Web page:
There are some incredible authors out there who land six-figure deals and float along the best seller lists. We call those the unicorns.
I’m not one of them, and that’s totally okay.
This writer is one of those trail ponies. You know, the kind that will keep going, head forward, up that mountain. That’s me.
First, for those who are new to my site, I have a lovely day job as a teacher. Perhaps some years down the road when our nest is empty, I may consider other options (full time writing?), but until then, writing is a little side dream into which I put forth my night shift energy. You’ve got to start somewhere, right?
Something else to know is that for many (if not most) authors, whether traditionally or self-published, royalities are best spent in the marketing of your existing books and writing the next. It takes a lot of blood, sweat, and tears to generate and sustain income from writing.
Quick note: this isn’t a complaint post. Not at all! Like any artist, writers create because it’s a passion, a need, a delight. While getting paid for what you love is nice, it’s not a requirement.
I take all my royalities and put them right back into my business. Like the majority of my writer friends, I invest in my work through paying for editors and workshops, advertising so readers can find me, and all the little bits and technology bobs involved in drafting novels.
Well, I finally made a profit.
It was really tough to force myself to spend a little money, but I wanted to celebrate the third book out in my series.
So, I bought a t-shirt.
Not just any t-shirt, though. I was playing with designs and my kid helped me make one. We wanted to create a pro-reading design that didn’t have words on it (translation: cool enough for a middle schooler). You can see the design to the left. She loved the result, so I bought it for her.
Big spender, I know.
So now what?
I still need to put the majority of what I earn back into my business. This is the reality.
However, the joy on my daughter’s face when she opened the package was super cool. She then said, “but you didn’t get anything for yourself, mom.”
So, I started thinking. Is there something I could use for my business, something part necessity, part luxury, that would make sense as a savings goal?
Then I looked around.
Remote teaching was hard.
Hard on me, and hard on my home.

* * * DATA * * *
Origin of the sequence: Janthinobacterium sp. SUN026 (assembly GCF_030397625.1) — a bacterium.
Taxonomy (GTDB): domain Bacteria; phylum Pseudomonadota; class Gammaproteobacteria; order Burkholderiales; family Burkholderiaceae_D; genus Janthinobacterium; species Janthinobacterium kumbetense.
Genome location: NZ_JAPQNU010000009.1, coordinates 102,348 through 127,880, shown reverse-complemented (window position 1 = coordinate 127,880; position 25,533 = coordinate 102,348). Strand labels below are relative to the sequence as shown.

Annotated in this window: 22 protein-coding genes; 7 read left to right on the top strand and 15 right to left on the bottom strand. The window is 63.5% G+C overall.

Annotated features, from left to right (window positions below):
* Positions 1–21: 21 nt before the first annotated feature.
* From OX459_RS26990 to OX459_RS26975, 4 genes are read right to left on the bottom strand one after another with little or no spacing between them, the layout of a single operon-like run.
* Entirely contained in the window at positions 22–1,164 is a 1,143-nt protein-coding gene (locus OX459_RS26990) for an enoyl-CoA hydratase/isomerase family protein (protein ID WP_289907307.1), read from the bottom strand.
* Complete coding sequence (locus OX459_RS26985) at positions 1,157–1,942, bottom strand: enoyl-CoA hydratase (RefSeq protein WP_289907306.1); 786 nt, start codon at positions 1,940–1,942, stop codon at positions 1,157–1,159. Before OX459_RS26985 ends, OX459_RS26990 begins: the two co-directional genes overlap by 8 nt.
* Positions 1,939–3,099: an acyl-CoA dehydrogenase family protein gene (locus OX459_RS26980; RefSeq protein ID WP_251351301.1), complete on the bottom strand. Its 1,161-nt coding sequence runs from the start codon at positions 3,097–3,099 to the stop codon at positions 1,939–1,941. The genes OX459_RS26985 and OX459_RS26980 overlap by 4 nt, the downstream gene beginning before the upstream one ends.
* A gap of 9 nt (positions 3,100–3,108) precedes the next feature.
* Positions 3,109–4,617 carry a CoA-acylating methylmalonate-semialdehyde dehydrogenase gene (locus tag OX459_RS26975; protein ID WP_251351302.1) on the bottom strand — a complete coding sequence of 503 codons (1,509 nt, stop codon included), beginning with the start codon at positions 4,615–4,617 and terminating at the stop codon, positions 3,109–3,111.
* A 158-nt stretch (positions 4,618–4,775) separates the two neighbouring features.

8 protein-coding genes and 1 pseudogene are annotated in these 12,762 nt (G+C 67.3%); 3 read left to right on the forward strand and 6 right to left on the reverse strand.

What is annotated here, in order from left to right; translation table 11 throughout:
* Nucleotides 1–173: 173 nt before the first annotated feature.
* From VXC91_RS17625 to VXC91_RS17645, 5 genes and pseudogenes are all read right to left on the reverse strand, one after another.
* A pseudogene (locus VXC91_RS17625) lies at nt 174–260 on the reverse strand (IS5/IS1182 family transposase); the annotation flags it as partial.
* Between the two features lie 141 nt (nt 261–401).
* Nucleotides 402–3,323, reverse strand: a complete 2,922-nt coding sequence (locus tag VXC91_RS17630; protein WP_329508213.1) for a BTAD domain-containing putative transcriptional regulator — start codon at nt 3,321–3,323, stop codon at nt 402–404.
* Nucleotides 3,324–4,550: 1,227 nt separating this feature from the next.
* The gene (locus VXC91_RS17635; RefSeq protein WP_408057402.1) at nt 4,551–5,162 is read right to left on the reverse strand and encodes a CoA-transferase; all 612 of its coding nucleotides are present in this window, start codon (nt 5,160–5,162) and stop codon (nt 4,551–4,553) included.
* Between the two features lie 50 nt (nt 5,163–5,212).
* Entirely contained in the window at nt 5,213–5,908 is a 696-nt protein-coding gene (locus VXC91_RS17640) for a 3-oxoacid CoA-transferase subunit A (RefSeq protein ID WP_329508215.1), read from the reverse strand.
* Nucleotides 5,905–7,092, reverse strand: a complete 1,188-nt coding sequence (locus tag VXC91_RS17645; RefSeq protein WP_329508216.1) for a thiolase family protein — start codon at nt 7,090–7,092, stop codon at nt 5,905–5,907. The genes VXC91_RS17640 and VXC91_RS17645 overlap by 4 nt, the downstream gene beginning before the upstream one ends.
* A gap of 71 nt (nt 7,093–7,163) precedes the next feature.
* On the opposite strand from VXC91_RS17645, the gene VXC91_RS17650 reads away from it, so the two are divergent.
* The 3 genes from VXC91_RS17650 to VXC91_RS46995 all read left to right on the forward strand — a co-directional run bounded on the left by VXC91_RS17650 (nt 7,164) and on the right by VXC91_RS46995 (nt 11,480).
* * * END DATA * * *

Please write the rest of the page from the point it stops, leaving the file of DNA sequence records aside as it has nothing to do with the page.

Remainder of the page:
What I call my office is really just a beat-up IKEA desk crammed in the corner of our living room with a second-hand office chair and a tiny filing cabinet. I splurged in 2020 and bought myself a monitor and a laptop stand so I could better see my students and their work. My keyboard is a Christmas gift from my father. The rest is just what I could put together to make it work. I did (and still do) a lot with a little. All together I taught from home for the better part of a year and what was already rough-and-tumble furniture took a few more hits.
I’m totally fine with the nicks and dings. There is something to be said for hanging onto our belongings in this disposable day and age. My parents didn’t raise me to be wasteful and I’m trying to teach my daughter the same values.
Now though, my desk drawer regularly ejects items out the back and my chair is coming apart at every seam. Duck tape only took me so far.
I think it’s almost time to level up. Something just for me.
Okay, so I could actually use a new desk. A chair is probably a good idea, too.
But which ones? I’ve made a Pinterest board with ideas. An office all to myself is much further down the road but imagining the possibilities has been lots of fun. Dreaming of what will be (see, positive thinking!) helps me keep my eye on the prize. I can already tell I like darker woods, rich blues, and lots of plants. Major library vibes.
As I narrow down what I’d like, each month I’m going to carve out a small amount of royalties for an office sinking fund. My goal is to purchase a new desk by Christmas and a new chair within the year. I’ll track my progress and keep you posted!